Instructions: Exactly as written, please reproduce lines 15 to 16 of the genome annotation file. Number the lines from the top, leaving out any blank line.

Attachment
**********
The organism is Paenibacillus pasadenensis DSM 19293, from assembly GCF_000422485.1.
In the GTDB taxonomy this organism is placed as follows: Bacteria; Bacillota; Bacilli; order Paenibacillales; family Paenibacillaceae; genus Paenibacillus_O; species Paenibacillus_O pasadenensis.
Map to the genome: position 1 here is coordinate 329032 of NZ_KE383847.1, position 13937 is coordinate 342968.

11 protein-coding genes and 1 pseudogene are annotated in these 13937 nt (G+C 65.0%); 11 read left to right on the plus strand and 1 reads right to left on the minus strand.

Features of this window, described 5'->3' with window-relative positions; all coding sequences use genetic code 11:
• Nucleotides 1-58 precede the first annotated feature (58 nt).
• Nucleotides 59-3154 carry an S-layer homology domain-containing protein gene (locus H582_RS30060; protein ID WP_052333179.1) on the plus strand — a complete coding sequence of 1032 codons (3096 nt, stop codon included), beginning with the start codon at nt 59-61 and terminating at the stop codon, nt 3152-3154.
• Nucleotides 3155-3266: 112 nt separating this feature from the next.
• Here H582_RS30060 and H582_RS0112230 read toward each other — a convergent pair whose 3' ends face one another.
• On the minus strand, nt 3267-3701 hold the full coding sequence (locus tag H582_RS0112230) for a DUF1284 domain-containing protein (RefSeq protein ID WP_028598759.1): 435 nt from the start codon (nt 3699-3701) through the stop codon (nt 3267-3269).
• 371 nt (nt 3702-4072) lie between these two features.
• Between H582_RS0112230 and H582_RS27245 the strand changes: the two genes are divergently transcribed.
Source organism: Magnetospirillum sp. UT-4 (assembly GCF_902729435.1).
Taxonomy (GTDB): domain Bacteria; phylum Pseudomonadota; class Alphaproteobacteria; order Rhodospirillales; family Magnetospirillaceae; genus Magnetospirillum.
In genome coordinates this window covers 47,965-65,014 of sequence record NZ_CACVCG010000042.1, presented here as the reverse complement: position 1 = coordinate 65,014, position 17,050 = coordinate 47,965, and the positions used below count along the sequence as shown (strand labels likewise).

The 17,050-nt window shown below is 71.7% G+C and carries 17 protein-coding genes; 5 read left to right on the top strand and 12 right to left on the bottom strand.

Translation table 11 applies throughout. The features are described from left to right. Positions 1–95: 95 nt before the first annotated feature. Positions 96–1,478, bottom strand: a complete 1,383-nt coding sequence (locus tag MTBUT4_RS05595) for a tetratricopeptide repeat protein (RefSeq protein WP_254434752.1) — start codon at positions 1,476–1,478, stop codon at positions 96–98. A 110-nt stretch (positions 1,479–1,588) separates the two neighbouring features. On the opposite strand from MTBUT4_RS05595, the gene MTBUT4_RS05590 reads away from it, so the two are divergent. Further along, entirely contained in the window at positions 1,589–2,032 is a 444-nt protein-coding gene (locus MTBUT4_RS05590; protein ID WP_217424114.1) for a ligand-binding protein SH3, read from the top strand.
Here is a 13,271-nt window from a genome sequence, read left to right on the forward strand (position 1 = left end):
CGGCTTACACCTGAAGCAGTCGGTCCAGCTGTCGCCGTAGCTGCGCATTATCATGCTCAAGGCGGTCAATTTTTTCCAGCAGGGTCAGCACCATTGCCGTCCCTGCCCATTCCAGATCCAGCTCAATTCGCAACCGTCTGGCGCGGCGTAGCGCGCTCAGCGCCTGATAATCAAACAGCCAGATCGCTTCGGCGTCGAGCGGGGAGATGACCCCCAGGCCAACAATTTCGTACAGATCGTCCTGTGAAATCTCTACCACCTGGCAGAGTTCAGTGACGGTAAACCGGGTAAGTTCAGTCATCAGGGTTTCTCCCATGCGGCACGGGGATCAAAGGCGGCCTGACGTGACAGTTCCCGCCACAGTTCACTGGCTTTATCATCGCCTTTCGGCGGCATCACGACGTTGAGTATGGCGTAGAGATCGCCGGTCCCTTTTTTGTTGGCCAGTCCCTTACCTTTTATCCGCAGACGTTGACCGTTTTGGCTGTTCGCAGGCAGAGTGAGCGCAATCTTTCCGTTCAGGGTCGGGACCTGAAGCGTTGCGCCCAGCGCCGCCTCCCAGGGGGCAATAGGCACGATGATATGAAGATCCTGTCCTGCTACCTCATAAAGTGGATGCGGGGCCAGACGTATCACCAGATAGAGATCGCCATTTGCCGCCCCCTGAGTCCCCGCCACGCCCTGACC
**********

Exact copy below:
In genome coordinates this window covers 47,965-65,014 of sequence record NZ_CACVCG010000042.1, presented here as the reverse complement: position 1 = coordinate 65,014, position 17,050 = coordinate 47,965, and the positions used below count along the sequence as shown (strand labels likewise).

The 17,050-nt window shown below is 71.7% G+C and carries 17 protein-coding genes; 5 read left to right on the top strand and 12 right to left on the bottom strand.